today was an emotional day.  not that anything happened; it was just my day to be emotional.  you’d normally suspect that i was ‘on the rag’, but if i had been, i would have bitten your head off.  today i would have just given you one of my looks, and burst into tears.

it’s over now, but for awhile there i felt every hurt and joy in the universe.  it’s because i’m not getting enough sleep at the right time.  last night i was up until 6 in the morning, and never even rolled over until 1:30 in the afternoon.  so it was 4 before i was at work, and it’s 1:30 now.  another short day.

i’ll tell you what takes me so long to do all this work.  it’s that time stops while i’m doing something, and then resumes many hours later when i get up off the floor for a break. so a full day passes while i blink.

for instance, today i went around the mckenney’s dolphin with beige paint, covering only the flanges that surround each pipe as it connects to its wavelet.  and this took the better part of three hours.  for 12 flanges.  that’s only 15 minutes each, which sounds about right.  a small brush, careful delineation of the edges, slow and painstaking work.

that’s where i’m at for this stage, and all the way to the end.  slow, painstaking, meticulous work, because it all shows now.  every splotch, every scrape or scratch, every bump and lumpy surface.  compared to the finishing, the rest of it was throwing things around like my ex mechanic used to do.

this picture shows the actual colors, as close as i can get to them.  your results may vary.  the blue shirt of the mckenney’s dolphin is still the first wash of ultramarine (which is why it’s so streaky), and everything else on the two dolphins has got at the very least, two coats of whatever paint is on there.  i think the yellows are too yellow, and the blues are too blue.  in real life; i mean real life as expressed in these photos.  to my eyes they look okay.  and i’m not sure, as always, whether to judge the final color under natural light, or artificial, and if artificial, incandescent or fluorescent?  of course, by the end of it i’ll be too tired to care about color matching, and will be ecstatic just to see the back of the pair of them.

the first thing that happened today was the turquoise on the base of the home depot dolphin.  i left a small patch at the front unpainted, because i want to take a picture of the incredible difference between the wet color and the dry color of this paint.  i’ll post it tomorrow.  it makes accurate color mixing impossible without doing a test swatch first, and i’ve got an inbuilt aversion to that, which makes the paint-and-rub-off method my compromise of choice.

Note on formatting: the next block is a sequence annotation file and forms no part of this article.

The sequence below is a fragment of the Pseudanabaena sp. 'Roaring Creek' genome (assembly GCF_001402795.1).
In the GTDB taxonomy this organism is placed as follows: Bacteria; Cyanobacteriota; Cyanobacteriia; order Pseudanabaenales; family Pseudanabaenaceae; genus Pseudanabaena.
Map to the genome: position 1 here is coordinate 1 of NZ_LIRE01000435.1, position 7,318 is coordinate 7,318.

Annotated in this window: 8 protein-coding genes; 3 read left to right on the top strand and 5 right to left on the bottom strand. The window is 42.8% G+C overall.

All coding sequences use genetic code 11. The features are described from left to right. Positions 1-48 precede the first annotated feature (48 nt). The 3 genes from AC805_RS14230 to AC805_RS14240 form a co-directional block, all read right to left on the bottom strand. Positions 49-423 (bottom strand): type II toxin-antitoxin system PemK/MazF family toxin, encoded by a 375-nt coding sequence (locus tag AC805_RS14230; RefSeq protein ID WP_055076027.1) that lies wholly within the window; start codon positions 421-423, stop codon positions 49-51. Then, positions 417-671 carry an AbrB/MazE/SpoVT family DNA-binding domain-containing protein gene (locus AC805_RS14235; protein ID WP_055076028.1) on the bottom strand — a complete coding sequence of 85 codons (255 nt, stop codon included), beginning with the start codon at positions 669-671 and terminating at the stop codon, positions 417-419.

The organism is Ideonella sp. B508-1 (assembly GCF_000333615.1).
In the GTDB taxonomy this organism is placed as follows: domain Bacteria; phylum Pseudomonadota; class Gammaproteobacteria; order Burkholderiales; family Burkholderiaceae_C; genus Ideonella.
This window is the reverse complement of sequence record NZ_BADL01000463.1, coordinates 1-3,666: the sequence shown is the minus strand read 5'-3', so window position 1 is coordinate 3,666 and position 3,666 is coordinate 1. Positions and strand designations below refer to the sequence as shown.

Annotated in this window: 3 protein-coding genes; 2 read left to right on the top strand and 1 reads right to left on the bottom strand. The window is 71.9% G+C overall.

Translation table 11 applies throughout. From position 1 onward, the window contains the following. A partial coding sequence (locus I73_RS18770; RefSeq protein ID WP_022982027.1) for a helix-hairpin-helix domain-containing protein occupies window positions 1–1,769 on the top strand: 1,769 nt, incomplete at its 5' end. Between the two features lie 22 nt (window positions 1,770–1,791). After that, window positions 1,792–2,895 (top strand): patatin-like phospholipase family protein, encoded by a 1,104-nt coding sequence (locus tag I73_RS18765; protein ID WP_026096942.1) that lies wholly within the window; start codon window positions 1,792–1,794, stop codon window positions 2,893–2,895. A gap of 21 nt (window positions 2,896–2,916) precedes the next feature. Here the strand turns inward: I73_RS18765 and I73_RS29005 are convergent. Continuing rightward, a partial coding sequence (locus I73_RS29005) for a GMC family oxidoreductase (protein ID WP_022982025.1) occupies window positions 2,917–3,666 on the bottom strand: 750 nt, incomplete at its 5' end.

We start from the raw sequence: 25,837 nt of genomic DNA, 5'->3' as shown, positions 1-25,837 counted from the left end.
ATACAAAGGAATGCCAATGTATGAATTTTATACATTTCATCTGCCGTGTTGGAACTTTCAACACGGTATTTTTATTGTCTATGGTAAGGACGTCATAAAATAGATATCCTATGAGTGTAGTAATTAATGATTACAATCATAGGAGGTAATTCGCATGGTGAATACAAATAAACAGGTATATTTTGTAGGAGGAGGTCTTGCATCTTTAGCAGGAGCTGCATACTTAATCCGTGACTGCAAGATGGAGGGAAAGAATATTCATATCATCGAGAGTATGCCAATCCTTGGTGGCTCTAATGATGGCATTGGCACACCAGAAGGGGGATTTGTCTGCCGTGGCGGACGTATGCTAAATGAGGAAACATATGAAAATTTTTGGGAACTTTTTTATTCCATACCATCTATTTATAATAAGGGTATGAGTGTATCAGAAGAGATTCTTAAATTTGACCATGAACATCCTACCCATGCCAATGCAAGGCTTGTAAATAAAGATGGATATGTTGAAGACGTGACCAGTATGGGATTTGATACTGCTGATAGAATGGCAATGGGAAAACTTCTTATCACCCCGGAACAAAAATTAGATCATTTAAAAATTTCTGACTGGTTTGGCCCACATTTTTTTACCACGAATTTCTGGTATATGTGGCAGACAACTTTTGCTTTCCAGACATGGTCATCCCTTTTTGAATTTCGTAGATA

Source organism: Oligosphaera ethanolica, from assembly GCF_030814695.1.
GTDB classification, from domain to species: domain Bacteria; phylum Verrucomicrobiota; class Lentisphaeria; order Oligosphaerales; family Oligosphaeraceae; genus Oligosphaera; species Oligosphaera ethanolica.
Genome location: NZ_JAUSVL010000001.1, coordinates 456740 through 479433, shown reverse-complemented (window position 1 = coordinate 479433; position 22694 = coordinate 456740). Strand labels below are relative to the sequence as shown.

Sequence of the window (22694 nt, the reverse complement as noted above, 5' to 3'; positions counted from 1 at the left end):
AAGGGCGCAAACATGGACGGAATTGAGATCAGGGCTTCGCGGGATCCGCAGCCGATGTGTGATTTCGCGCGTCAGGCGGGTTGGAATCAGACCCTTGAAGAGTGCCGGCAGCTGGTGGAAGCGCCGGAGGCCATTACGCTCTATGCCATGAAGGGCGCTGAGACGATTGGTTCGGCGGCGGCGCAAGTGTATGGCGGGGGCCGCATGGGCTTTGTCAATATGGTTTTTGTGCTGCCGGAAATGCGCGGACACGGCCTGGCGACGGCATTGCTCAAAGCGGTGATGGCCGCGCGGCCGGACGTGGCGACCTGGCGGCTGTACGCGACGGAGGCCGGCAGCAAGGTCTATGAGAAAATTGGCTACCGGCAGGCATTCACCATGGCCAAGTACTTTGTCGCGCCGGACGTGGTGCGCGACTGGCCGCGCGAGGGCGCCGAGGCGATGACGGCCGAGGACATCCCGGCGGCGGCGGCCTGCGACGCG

i’m glad to get the paint onto the bases.  the coloring of the waves is an important point, and i’ve been reluctant to tackle it.  as it is, there’s not a lot of difference between the dried colors.  the darker green is only a dulled turquoise, because i put purple into the same ultramarine, thalo, and white mix.  i guess that’s the key to having color compatibility – use the same colors and only alter the mix one color at a time.  i guess that also means that if i want to make a third, whitish color at the tips of the waves, i’m going to have to take one of my colors and add a lot of white to it, and that’ll be it.

the painting rule i’m following for the waves is to make the back of the waves the darkest blue, with a mid green-blue in the middle of the wave, and greenish-white wave caps.  i’d already decided to blend the edges, rather than having strips of blue, green and white.  the trouble is that in the front, it’s all middle and top.  so on the home depot dolphin, it’s all turquoise in front, and no green.  i’ll have to see how well this works.  i’m only in the middle stages of doing the waves, anyway.

the home depot dolphin is wearing jeans, and so far i haven’t gotten the color right.  you can see where i’ve been testing paint on his legs in a couple of places.  it’s not right.  i remember having this problem with the turtles.  indigo is a great color for jeans.  it’s the color denim has been dyed for hundreds of years.  now it’s synthetic indigo, of course, but it’s still indigo colored, and ultramarine blue is not indigo.  and i didn’t have any indigo in the paintbox.  and i was too lazy to mix it up from dry pigments and acrylic medium.  so.

first the ultramarine blue wash.  then some blue and white with black in it.  then some blue with i forget, and more white in it.  and it was too dark.  did i put purple in there at some point?  probably.  anyway, it wasn’t working.  it’s too blue.  and it was too blue last time, too.  so last time jim told me to put a thin wash of raw umber and white, and buff it off immediately.  and then do it again.  ad nauseum.  and it worked, because the turtle’s jeans turned out looking like jeans yay.

so i have hope.  eventually.

here at the end of the night, i’ve put on two veils of white and raw umber, and it’s looking strange, and not jeanslike.  but it’s still early haaahahaha.

next step is to keep working with the paint and sponge-off method, and slowly slowly bring everything up to where i can leave it alone.  hat, workboots, pants on both, shirts on both, skin on both, waves on both.  that means every part of the damned things.  and then there’s the detail work… and my grandkid comes tomorrow, which’ll mean a little less time spent in the studio, and later nights.  so.  dog walk.


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